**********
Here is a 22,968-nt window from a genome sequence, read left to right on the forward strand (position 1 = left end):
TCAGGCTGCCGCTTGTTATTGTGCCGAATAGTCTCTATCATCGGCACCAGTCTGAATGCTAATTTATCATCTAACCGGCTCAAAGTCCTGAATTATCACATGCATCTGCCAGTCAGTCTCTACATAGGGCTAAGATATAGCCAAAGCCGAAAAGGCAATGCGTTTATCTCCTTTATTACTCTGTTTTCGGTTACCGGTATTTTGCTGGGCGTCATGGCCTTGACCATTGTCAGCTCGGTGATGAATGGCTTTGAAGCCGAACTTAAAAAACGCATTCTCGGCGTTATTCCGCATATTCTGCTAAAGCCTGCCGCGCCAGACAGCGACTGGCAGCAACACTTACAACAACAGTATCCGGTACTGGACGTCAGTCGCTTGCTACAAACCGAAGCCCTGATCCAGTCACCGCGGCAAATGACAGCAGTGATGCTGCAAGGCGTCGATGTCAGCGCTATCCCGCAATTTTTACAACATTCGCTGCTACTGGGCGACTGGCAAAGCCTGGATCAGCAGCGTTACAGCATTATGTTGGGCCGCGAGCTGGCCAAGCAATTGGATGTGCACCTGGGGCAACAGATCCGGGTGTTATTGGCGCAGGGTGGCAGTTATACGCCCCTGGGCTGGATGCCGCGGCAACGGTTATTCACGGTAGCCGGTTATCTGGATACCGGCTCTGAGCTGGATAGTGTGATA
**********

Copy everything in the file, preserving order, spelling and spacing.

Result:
Here is a 22,968-nt window from a genome sequence, read left to right on the forward strand (position 1 = left end):
TCAGGCTGCCGCTTGTTATTGTGCCGAATAGTCTCTATCATCGGCACCAGTCTGAATGCTAATTTATCATCTAACCGGCTCAAAGTCCTGAATTATCACATGCATCTGCCAGTCAGTCTCTACATAGGGCTAAGATATAGCCAAAGCCGAAAAGGCAATGCGTTTATCTCCTTTATTACTCTGTTTTCGGTTACCGGTATTTTGCTGGGCGTCATGGCCTTGACCATTGTCAGCTCGGTGATGAATGGCTTTGAAGCCGAACTTAAAAAACGCATTCTCGGCGTTATTCCGCATATTCTGCTAAAGCCTGCCGCGCCAGACAGCGACTGGCAGCAACACTTACAACAACAGTATCCGGTACTGGACGTCAGTCGCTTGCTACAAACCGAAGCCCTGATCCAGTCACCGCGGCAAATGACAGCAGTGATGCTGCAAGGCGTCGATGTCAGCGCTATCCCGCAATTTTTACAACATTCGCTGCTACTGGGCGACTGGCAAAGCCTGGATCAGCAGCGTTACAGCATTATGTTGGGCCGCGAGCTGGCCAAGCAATTGGATGTGCACCTGGGGCAACAGATCCGGGTGTTATTGGCGCAGGGTGGCAGTTATACGCCCCTGGGCTGGATGCCGCGGCAACGGTTATTCACGGTAGCCGGTTATCTGGATACCGGCTCTGAGCTGGATAGTGTGATA